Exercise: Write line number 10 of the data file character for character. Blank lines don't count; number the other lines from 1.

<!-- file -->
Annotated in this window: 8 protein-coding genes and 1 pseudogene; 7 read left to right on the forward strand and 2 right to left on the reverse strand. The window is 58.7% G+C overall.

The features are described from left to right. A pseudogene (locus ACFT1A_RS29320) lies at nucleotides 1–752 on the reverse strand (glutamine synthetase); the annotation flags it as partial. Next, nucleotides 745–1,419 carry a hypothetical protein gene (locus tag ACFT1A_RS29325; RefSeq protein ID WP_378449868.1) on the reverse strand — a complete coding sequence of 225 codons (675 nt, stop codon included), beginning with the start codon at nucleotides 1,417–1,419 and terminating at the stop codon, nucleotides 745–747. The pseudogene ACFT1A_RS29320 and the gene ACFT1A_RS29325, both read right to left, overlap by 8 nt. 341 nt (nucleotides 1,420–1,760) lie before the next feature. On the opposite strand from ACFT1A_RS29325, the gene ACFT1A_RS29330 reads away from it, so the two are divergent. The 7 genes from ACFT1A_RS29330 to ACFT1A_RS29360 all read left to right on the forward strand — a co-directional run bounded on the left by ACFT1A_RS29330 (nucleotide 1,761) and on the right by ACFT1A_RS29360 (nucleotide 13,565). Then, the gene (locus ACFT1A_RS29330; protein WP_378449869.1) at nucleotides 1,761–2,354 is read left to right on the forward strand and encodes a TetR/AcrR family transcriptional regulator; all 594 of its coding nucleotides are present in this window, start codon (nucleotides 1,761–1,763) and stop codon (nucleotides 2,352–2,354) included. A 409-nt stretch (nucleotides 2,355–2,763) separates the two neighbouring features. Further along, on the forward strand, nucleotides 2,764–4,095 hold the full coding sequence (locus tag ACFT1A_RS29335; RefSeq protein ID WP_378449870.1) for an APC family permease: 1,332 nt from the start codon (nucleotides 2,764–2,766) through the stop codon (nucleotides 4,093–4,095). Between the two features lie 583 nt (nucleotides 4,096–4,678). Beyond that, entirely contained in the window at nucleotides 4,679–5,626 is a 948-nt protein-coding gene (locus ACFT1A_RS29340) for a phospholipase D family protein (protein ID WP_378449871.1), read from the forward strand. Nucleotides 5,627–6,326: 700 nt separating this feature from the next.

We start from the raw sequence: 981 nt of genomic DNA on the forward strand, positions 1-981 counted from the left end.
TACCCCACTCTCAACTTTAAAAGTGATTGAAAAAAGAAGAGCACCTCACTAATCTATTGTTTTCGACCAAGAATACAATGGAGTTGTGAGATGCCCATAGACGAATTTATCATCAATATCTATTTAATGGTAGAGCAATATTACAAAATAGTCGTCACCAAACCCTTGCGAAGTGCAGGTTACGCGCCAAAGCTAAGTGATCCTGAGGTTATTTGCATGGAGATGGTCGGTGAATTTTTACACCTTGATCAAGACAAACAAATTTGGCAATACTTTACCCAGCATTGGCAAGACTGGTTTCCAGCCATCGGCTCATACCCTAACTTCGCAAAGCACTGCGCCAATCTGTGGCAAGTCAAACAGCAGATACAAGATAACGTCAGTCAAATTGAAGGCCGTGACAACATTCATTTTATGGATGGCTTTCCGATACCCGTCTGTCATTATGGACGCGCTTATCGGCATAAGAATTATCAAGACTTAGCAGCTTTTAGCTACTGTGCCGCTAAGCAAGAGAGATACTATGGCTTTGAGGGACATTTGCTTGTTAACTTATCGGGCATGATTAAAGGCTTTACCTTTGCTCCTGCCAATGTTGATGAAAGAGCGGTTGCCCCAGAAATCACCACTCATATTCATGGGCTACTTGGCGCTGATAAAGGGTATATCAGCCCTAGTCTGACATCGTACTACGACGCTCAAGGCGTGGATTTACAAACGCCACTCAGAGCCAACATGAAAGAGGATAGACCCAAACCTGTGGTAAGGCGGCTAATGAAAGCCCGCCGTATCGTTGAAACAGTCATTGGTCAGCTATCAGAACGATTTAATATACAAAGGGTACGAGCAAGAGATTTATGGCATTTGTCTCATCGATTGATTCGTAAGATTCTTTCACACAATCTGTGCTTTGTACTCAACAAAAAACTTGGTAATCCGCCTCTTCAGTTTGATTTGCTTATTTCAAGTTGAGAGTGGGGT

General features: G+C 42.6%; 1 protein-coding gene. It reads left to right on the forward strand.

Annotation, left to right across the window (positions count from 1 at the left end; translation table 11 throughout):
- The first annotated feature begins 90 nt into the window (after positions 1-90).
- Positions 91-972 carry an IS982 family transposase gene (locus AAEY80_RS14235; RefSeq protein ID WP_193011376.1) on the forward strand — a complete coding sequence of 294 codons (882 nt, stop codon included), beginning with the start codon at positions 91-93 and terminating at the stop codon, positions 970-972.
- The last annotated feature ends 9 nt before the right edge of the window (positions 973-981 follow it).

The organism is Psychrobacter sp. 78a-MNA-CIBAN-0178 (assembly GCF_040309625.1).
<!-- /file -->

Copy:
The organism is Psychrobacter sp. 78a-MNA-CIBAN-0178 (assembly GCF_040309625.1).